Grandmothers of Plaza de Mayo urge Google to combat LLA disinformation

In a new letter, the human rights group says Big Tech has an ‘ethical responsibility’ not to amplify denialism about the dictatorship

The Grandmothers of Plaza de Mayo are seeking to prevent the spread of misinformation on social media ahead of Argentina’s run-off election on November 19. 

The human rights organization, which works to reunite children abducted by Argentina’s last military dictatorship (1976-1983) with their families, sent a letter to Google Argentina leaders on Monday calling for the tech company and its subsidiary, YouTube, to cease promoting content that denies the atrocities of the junta. The letter was addressed to the country managing director as well as the senior manager of public policy and government affairs. As of this writing, the executives had not responded.

“Recently, we have been made aware of a report referenced in the Argentine newspaper Pagina 12 entitled ‘Milei and social networks, a dangerous combination,’ which points to a preponderance of content that denies or minimizes the military dictatorship and the crimes committed during that dark period in our history,” the letter read.

Both far-right congressman Javier Milei and his vice presidential candidate Victoria Villarruel (La Libertad Avanza) have refused to acknowledge democratic consensus that the military killed or forcefully disappeared an estimated 30,000 people as a de facto state power.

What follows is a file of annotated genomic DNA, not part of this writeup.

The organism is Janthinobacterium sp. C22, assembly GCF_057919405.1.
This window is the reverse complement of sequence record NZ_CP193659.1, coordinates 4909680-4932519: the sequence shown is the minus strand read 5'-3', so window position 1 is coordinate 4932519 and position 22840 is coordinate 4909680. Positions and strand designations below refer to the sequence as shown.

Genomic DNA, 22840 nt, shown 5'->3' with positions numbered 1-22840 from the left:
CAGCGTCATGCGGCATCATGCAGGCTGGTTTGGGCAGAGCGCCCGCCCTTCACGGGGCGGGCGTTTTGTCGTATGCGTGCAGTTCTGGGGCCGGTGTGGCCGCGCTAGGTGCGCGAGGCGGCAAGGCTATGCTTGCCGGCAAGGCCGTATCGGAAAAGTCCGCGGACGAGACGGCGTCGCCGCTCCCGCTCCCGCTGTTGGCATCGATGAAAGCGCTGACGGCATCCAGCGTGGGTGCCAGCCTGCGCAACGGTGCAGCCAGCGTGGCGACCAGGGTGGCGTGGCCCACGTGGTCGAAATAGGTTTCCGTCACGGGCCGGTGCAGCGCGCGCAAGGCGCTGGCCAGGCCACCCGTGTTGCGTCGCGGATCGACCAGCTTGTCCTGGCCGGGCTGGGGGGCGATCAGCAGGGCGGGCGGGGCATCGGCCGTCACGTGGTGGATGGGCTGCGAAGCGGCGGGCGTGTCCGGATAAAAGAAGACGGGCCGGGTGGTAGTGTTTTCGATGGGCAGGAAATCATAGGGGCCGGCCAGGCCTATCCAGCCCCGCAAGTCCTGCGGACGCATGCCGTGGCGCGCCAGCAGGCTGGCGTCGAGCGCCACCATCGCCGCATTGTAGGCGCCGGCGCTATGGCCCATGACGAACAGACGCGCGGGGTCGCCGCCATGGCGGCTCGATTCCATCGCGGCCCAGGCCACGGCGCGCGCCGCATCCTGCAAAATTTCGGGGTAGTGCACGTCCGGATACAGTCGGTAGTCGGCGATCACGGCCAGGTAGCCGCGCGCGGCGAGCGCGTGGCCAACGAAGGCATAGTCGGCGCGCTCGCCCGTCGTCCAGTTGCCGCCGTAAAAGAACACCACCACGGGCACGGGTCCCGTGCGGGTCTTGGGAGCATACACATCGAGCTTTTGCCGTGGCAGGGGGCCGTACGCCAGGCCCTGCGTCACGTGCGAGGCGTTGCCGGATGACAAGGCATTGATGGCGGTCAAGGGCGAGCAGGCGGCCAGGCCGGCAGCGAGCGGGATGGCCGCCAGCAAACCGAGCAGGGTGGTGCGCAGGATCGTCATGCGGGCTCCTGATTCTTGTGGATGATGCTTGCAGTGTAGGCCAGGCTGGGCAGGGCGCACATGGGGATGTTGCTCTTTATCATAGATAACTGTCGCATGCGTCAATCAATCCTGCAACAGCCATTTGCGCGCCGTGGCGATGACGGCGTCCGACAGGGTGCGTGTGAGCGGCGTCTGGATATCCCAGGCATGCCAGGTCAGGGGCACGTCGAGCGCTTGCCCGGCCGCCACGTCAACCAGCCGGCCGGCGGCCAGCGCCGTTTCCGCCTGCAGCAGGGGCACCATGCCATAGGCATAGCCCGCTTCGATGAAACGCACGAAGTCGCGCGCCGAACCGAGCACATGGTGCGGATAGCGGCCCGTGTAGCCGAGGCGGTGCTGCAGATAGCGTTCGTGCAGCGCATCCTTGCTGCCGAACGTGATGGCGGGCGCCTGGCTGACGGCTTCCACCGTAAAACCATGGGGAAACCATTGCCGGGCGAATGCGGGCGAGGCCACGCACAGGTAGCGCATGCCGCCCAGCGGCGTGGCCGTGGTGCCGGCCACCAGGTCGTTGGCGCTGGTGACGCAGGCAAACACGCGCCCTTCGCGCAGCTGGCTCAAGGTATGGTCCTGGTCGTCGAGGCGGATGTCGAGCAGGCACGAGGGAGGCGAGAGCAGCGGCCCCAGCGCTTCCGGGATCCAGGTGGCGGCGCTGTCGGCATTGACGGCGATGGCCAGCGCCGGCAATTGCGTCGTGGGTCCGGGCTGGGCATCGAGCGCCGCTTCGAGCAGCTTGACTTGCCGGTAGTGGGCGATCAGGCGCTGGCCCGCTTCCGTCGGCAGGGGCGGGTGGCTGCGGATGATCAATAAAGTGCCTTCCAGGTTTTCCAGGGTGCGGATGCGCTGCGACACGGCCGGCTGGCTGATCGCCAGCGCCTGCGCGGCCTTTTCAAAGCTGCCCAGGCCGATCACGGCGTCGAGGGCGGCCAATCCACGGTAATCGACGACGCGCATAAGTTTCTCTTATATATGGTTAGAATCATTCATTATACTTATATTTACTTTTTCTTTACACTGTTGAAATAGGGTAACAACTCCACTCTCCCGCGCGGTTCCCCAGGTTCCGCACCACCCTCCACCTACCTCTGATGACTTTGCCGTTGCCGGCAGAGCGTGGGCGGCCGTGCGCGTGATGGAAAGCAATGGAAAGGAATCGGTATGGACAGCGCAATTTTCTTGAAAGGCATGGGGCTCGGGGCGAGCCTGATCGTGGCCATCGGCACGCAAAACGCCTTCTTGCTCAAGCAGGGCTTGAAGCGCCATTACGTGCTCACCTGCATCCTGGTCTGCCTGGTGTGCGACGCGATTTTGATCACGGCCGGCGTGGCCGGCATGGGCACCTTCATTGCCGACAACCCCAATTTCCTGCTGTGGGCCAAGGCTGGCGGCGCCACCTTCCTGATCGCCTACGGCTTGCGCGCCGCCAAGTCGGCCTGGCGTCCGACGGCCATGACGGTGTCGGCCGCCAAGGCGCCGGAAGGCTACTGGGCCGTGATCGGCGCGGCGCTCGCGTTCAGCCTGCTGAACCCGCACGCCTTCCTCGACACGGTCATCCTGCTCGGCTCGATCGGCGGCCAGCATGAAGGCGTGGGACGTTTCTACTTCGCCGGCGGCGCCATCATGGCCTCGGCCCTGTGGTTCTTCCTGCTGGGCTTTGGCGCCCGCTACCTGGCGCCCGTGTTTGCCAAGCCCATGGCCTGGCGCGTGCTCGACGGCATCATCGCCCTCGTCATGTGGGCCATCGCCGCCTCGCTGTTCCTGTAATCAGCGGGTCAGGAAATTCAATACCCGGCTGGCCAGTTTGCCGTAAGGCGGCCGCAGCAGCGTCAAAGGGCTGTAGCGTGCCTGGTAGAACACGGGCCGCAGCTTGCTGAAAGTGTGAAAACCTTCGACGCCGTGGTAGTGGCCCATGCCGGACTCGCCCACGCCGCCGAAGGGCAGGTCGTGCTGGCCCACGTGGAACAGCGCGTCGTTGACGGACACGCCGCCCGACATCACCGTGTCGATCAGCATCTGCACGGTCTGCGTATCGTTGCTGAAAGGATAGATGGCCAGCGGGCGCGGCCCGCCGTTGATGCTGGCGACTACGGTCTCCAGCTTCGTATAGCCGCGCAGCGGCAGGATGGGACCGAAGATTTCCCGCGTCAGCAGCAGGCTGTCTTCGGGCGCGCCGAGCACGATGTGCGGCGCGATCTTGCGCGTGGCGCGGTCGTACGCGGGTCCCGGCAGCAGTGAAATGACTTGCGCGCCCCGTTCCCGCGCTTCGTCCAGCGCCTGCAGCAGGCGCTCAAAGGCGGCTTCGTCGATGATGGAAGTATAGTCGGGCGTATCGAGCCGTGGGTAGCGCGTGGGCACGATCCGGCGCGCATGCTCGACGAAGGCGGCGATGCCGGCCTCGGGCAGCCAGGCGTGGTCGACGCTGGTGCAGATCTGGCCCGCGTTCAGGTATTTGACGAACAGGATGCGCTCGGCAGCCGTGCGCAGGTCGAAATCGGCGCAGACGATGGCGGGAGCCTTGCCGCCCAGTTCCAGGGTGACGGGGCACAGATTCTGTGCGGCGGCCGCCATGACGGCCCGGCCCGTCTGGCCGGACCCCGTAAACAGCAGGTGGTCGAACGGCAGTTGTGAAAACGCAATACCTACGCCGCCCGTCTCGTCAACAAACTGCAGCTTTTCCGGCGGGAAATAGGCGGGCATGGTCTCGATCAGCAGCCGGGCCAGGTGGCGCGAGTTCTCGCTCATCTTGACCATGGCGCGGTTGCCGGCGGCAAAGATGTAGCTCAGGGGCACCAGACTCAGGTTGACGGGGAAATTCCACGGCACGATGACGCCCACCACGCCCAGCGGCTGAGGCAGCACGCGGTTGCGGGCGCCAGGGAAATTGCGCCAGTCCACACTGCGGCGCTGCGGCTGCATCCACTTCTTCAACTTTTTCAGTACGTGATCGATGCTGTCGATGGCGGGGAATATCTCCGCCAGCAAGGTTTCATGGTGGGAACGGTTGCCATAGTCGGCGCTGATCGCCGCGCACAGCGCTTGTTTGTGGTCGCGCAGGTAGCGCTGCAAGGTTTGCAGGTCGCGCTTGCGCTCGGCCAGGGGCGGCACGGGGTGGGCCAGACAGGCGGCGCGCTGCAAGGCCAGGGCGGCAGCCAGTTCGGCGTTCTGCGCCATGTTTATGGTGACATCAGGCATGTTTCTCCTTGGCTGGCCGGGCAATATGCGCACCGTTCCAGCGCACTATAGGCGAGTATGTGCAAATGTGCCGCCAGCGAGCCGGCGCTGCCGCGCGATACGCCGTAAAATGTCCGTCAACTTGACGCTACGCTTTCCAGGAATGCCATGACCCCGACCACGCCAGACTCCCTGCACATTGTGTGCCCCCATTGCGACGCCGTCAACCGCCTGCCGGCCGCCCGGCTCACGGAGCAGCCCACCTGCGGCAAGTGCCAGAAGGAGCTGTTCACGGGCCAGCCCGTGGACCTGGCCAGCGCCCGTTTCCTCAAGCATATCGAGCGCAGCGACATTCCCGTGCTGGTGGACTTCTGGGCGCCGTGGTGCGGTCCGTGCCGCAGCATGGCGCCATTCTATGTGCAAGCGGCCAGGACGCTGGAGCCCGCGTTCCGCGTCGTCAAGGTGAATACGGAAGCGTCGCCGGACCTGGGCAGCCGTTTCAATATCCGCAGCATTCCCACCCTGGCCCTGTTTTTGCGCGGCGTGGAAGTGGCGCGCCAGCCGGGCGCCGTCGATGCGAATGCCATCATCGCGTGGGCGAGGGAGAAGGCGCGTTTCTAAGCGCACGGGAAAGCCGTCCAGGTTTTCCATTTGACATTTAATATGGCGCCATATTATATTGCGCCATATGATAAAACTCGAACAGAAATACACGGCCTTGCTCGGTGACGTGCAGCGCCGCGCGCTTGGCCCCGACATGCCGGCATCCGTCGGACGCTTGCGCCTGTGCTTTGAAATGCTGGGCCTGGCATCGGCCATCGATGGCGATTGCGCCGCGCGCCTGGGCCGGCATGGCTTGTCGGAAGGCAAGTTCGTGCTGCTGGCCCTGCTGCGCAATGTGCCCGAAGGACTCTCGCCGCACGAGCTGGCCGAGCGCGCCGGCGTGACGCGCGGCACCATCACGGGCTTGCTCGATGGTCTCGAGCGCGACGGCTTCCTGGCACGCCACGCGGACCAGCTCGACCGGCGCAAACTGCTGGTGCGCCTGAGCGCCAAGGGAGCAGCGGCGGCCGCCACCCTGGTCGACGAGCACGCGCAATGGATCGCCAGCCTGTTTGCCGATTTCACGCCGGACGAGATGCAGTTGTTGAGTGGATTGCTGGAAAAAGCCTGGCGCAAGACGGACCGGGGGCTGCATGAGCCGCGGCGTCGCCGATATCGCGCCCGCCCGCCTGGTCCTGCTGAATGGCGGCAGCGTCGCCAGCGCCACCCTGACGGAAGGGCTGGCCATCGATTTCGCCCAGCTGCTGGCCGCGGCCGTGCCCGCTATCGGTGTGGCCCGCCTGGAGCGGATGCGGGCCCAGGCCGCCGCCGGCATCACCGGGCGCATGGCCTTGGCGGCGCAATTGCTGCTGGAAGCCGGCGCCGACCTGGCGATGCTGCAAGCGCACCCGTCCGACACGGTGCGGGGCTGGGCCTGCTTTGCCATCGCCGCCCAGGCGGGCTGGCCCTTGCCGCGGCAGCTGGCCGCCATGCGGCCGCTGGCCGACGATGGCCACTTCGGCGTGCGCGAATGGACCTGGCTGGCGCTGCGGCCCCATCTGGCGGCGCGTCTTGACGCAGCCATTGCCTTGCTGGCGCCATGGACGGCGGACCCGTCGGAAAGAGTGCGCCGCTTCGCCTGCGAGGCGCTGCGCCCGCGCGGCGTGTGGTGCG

In September, Villarruel held an apologist tribute at the Buenos Aires City legislature to honor the “victims” of Argentina’s left-wing forces during the 1970s and ‘80s. At the time, she decried an “amputated vision of human rights” that punished military officers for their crimes but not the guerrilla groups who opposed them.

“It is worrying to see how these falsehoods and distortions are spread through platforms like YouTube, perpetuating a narrative that openly contradicts the reality and suffering we experience as a society,” the Grandmothers said.

According to Contextual, an initiative of Digital Development of Latin America and the Caribbean (IDDLAC, by its Spanish acronym), there has been a steep uptick in the public’s exposure to denialist content in the weeks since the first presidential debate on October 1. One account alone — Break Point, a streamer with ties to the Milei campaign — received 340,000 views over two days.

“It is encouraging to know that in countries like Germany, Google, and YouTube have taken steps to prohibit content that denies or minimizes the Holocaust, recognizing the importance of not allowing falsehoods to spread about such a momentous and painful historical event,” the letter continued.

“We understand that freedom of expression is a fundamental principle, but we also believe that there is an ethical responsibility in the hosting, spreading, and algorithmic recommendation of information, especially when it concerns events as sensitive as the military dictatorship in Argentina.”

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